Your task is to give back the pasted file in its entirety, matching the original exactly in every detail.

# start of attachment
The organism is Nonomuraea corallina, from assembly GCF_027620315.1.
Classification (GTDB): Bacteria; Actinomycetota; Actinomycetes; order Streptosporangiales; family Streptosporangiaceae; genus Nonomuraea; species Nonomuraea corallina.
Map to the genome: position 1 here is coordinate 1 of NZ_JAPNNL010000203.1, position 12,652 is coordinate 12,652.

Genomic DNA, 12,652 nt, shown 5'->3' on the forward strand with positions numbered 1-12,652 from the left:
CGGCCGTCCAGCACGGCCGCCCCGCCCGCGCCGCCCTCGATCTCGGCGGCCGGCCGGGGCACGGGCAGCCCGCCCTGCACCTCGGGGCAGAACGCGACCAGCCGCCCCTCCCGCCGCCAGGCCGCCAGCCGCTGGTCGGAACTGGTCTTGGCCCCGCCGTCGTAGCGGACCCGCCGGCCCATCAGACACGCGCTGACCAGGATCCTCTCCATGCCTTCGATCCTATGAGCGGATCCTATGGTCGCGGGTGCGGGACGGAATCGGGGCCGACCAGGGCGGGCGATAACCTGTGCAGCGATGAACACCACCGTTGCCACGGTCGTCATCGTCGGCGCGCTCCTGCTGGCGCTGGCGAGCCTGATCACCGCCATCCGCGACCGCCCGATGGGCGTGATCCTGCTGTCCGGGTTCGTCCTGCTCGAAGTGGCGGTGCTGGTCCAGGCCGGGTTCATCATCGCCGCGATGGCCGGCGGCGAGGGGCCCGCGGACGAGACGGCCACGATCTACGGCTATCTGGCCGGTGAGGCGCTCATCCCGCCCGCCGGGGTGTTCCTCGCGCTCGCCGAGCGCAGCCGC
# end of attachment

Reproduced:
The organism is Nonomuraea corallina, from assembly GCF_027620315.1.
Classification (GTDB): Bacteria; Actinomycetota; Actinomycetes; order Streptosporangiales; family Streptosporangiaceae; genus Nonomuraea; species Nonomuraea corallina.
Map to the genome: position 1 here is coordinate 1 of NZ_JAPNNL010000203.1, position 12,652 is coordinate 12,652.

Genomic DNA, 12,652 nt, shown 5'->3' on the forward strand with positions numbered 1-12,652 from the left:
CGGCCGTCCAGCACGGCCGCCCCGCCCGCGCCGCCCTCGATCTCGGCGGCCGGCCGGGGCACGGGCAGCCCGCCCTGCACCTCGGGGCAGAACGCGACCAGCCGCCCCTCCCGCCGCCAGGCCGCCAGCCGCTGGTCGGAACTGGTCTTGGCCCCGCCGTCGTAGCGGACCCGCCGGCCCATCAGACACGCGCTGACCAGGATCCTCTCCATGCCTTCGATCCTATGAGCGGATCCTATGGTCGCGGGTGCGGGACGGAATCGGGGCCGACCAGGGCGGGCGATAACCTGTGCAGCGATGAACACCACCGTTGCCACGGTCGTCATCGTCGGCGCGCTCCTGCTGGCGCTGGCGAGCCTGATCACCGCCATCCGCGACCGCCCGATGGGCGTGATCCTGCTGTCCGGGTTCGTCCTGCTCGAAGTGGCGGTGCTGGTCCAGGCCGGGTTCATCATCGCCGCGATGGCCGGCGGCGAGGGGCCCGCGGACGAGACGGCCACGATCTACGGCTATCTGGCCGGTGAGGCGCTCATCCCGCCCGCCGGGGTGTTCCTCGCGCTCGCCGAGCGCAGCCGC